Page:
In June, the Congressional Budget Office published The 2018 Long-Term Budget Outlook, the latest installment of an annual report describing the agency’s projections of federal spending, revenues, deficits, and debt over the next 30 years. In that report, CBO projected that growing budget deficits would boost federal debt held by the public sharply over the next 30 years; that debt would approach 100 percent of gross domestic product (GDP) by the end of the next decade and 152 percent by 2048. That amount would be the highest in the nation’s history by far. This blog post discusses the uncertainty surrounding those projections.
Even if future tax and spending policies did not vary from those specified in current law, budgetary outcomes would undoubtedly differ from those in CBO’s extended baseline projections because of unexpected changes in the economy, demographics, and other factors. To illustrate the uncertainty of its projections, CBO examined the extent to which federal debt as a percentage of GDP would differ from the amounts in its extended baseline if the agency varied four key factors in its analysis:
- The labor force participation rate,
- The growth rate of total factor productivity,
- Interest rates on federal debt held by the public, and
- Excess cost growth for Medicare and Medicaid spending.
The degree of variation was based on historical movements and on possible future developments. The resulting estimates show that if CBO varied one factor at a time, federal debt held by the public after 30 years would range from 42 percentage points of GDP below the agency’s central estimate—152 percent of GDP—to 60 percentage points above it.
If all four factors were varied simultaneously such that projected deficits increased, federal debt held by the public in 2048 would be about 96 percent of GDP above CBO’s central estimate. Conversely, if all four factors were varied such that projected deficits decreased, debt after 30 years would be 67 percentage points below the central estimate.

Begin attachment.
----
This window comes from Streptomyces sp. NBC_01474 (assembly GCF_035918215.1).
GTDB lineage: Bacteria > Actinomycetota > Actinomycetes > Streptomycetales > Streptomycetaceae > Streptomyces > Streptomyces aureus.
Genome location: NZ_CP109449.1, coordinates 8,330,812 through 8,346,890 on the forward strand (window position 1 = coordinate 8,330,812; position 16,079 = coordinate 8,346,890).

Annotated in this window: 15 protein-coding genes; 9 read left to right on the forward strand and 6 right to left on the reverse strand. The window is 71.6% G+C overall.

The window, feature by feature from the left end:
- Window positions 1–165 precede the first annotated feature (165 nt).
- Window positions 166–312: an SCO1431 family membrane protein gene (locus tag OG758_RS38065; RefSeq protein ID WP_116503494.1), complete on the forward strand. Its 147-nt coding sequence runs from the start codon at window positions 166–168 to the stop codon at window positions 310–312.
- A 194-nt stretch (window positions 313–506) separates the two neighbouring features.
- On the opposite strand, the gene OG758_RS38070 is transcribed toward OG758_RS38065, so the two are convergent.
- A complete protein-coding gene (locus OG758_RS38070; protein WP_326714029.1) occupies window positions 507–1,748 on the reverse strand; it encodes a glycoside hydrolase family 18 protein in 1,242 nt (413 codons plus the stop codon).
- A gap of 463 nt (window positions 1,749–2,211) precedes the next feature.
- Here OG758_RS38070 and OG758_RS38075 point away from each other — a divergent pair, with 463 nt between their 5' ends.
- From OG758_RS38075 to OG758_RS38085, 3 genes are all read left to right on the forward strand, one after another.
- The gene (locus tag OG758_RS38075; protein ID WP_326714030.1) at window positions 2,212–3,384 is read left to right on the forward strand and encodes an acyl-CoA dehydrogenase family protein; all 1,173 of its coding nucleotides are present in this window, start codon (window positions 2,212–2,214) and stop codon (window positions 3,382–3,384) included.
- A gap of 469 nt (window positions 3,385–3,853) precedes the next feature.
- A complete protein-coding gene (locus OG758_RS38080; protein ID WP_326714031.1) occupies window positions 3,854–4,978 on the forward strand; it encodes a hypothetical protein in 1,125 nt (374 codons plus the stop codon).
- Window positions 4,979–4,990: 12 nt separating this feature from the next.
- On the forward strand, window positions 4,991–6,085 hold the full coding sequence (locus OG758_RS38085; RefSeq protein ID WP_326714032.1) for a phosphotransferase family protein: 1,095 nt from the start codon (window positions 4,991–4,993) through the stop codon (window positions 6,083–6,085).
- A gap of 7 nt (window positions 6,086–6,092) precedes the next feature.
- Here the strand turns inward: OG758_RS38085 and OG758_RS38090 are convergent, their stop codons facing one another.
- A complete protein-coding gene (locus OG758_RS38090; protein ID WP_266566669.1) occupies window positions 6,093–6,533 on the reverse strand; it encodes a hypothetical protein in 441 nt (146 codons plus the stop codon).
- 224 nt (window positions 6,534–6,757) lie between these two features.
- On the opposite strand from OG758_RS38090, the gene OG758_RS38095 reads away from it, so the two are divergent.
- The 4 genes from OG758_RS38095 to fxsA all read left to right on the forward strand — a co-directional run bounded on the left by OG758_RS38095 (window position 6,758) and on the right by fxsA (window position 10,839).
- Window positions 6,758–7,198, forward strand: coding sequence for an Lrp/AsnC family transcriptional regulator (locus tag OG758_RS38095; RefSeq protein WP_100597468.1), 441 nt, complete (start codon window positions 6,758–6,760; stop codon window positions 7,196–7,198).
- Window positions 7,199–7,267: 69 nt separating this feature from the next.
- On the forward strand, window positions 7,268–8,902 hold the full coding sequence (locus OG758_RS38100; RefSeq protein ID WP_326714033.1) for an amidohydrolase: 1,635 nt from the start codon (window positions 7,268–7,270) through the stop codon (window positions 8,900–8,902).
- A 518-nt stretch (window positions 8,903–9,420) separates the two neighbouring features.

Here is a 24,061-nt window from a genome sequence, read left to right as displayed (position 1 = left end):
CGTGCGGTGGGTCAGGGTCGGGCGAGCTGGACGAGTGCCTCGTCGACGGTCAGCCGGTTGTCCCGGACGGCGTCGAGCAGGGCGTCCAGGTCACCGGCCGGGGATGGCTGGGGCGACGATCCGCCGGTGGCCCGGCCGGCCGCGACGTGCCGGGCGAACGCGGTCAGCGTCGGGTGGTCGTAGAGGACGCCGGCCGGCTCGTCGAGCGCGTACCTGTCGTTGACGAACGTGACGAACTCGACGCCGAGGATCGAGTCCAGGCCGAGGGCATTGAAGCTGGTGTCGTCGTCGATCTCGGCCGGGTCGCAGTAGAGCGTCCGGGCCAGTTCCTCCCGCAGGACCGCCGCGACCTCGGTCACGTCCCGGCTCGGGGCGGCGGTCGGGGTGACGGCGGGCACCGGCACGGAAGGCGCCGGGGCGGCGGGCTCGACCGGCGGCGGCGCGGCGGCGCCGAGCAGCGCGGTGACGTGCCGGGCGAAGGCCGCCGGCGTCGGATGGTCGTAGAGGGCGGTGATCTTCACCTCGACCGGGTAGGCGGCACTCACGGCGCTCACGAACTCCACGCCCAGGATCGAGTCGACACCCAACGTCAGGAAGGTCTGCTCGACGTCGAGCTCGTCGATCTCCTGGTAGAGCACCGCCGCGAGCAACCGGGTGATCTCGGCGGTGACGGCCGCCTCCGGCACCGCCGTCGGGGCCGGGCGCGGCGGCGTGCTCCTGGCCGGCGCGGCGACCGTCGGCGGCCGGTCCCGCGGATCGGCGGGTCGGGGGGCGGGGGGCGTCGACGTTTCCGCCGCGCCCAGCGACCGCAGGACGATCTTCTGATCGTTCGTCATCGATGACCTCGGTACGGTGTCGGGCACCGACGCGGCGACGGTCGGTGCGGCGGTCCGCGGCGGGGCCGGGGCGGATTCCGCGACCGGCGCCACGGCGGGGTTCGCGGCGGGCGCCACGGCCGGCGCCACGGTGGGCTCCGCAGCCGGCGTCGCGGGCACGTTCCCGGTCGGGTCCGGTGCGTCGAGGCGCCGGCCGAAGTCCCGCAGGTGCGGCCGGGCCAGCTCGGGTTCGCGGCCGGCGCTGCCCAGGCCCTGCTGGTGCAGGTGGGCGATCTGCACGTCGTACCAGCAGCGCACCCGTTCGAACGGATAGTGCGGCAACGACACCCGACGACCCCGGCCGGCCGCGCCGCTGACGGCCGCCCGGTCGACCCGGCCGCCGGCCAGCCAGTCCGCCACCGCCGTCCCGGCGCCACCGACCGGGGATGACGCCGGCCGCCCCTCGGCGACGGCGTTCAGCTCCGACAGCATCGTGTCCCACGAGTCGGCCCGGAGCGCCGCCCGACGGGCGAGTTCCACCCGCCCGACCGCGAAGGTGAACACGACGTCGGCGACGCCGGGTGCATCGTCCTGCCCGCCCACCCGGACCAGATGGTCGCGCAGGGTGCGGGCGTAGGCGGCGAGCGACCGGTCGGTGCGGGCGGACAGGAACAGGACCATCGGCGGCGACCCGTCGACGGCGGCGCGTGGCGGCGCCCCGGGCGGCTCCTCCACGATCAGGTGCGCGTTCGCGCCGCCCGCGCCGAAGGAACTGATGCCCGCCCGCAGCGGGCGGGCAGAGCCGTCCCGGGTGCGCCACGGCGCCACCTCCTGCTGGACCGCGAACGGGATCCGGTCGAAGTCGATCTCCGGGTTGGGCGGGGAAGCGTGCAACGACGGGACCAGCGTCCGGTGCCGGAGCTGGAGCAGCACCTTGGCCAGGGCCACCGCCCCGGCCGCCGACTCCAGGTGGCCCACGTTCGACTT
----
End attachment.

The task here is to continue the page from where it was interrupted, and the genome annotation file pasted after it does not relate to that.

Those calculations do not cover the full range of possible outcomes, and they do not address other sources of uncertainty in the budget projections, such as the risk of an economic depression or a major war or catastrophe, or the possibility of unexpected changes in rates of birth, immigration, or mortality. Nonetheless, they show that the main implications of the report apply under a wide range of possible values for some key factors that influence federal spending and revenues. In 30 years, if current laws remained generally unchanged, federal debt—which is already high by historical standards—would probably be at least as high as it is today and would most likely be much higher.
Policymakers could take that uncertainty into account in various ways as they make choices for fiscal policy. For example, they might design policies that reduced the budgetary implications of certain unexpected events. Or they might decide to provide a buffer against events with negative budgetary implications by aiming for lower debt than they would in the absence of such uncertainty.
Aaron Betz is an analyst in CBO’s Macroeconomic Analysis Division. Stephanie Hugie Barello and Charles Pineles-Mark are analysts in CBO’s Health, Retirement, and Long-Term Analysis Division. These projections reflect the work of those three analysts and others in both divisions.